- Infosecurity Magazine – “A year ago, researchers found that 2.2 billion leaked records, known as Collection 1-5…With this treasure trove, hackers can simply test email and password combinations on different sites, hoping that a user has reused one. This popular technique is known as credential stuffing and is the culprit of many recent data breaches.”
Cybercriminals are after your organization’s passwords. Why are passwords such a target? Put simply, stealing credentials is the path of least resistance into your environment. If an attacker has your username and password combination, they have a “wide open door” to your network and business-critical systems. These may include email, websites, bank accounts, and other PII sources. Even worse, if an attacker can get their hands on administrator credentials, they have the “keys to the kingdom” and can do anything they want.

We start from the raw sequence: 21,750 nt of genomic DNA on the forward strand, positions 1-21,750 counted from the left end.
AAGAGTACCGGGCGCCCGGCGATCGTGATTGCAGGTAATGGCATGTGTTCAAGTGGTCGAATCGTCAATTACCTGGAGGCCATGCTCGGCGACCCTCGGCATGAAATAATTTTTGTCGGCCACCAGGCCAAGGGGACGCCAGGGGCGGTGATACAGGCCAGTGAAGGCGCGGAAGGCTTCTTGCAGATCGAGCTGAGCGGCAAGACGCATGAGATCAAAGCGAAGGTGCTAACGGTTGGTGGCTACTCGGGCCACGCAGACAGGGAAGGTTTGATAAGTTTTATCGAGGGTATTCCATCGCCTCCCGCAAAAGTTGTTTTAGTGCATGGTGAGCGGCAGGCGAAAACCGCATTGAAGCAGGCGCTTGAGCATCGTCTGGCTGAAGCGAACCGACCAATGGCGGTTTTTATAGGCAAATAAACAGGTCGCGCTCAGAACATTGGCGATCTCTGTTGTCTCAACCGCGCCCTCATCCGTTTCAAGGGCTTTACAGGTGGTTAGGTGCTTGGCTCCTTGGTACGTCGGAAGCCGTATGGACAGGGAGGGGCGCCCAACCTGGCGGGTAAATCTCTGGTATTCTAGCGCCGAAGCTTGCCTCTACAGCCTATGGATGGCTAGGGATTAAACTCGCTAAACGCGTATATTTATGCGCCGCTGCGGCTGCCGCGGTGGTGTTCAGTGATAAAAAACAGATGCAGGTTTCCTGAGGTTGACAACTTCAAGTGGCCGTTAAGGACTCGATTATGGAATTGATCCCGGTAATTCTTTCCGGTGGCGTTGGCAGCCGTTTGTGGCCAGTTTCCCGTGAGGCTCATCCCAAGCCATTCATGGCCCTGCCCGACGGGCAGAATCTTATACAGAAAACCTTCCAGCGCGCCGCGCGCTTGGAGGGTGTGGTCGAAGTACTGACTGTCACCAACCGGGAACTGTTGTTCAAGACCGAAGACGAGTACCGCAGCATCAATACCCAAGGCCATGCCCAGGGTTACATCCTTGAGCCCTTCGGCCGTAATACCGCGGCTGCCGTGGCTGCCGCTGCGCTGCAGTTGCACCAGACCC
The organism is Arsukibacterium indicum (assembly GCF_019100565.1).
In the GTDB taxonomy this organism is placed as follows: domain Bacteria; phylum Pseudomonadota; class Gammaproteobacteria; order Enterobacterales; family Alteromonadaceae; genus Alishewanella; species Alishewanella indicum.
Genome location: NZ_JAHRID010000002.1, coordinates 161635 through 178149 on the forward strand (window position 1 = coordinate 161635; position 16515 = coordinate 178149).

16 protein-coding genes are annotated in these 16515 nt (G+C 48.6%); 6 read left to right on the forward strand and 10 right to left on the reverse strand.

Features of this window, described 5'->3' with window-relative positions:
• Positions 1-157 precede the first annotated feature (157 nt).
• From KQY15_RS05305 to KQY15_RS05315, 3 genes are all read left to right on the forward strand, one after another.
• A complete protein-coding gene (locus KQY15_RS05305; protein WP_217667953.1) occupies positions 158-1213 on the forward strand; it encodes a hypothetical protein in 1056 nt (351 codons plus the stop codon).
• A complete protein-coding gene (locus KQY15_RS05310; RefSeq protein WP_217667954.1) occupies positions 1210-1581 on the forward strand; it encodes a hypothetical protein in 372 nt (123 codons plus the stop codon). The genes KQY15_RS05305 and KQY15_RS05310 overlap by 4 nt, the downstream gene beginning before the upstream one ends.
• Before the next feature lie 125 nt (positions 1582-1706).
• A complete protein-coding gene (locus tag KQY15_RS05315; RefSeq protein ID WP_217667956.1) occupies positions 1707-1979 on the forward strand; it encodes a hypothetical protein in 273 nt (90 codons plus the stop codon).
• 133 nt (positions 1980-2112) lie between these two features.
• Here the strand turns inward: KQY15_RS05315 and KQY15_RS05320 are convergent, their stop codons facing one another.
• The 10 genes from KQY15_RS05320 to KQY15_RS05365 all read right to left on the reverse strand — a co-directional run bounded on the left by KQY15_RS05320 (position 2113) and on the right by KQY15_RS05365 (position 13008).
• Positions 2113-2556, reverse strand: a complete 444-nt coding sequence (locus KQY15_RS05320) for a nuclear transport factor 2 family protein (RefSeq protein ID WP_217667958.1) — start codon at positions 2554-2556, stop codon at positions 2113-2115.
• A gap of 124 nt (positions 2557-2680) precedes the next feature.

Attackers use any number of techniques to get their hands on stolen credentials. These may include brute force attacks, password spraying, and also, using databases of leaked passwords. Leaked passwords that result from prior data breaches are also known as pwned passwords.
Passwords are hashed in Active Directory and cannot be read, even by administrators. So, how can you effectively find weak, reused, and even breached passwords in your environment?
Built-in tools are not enough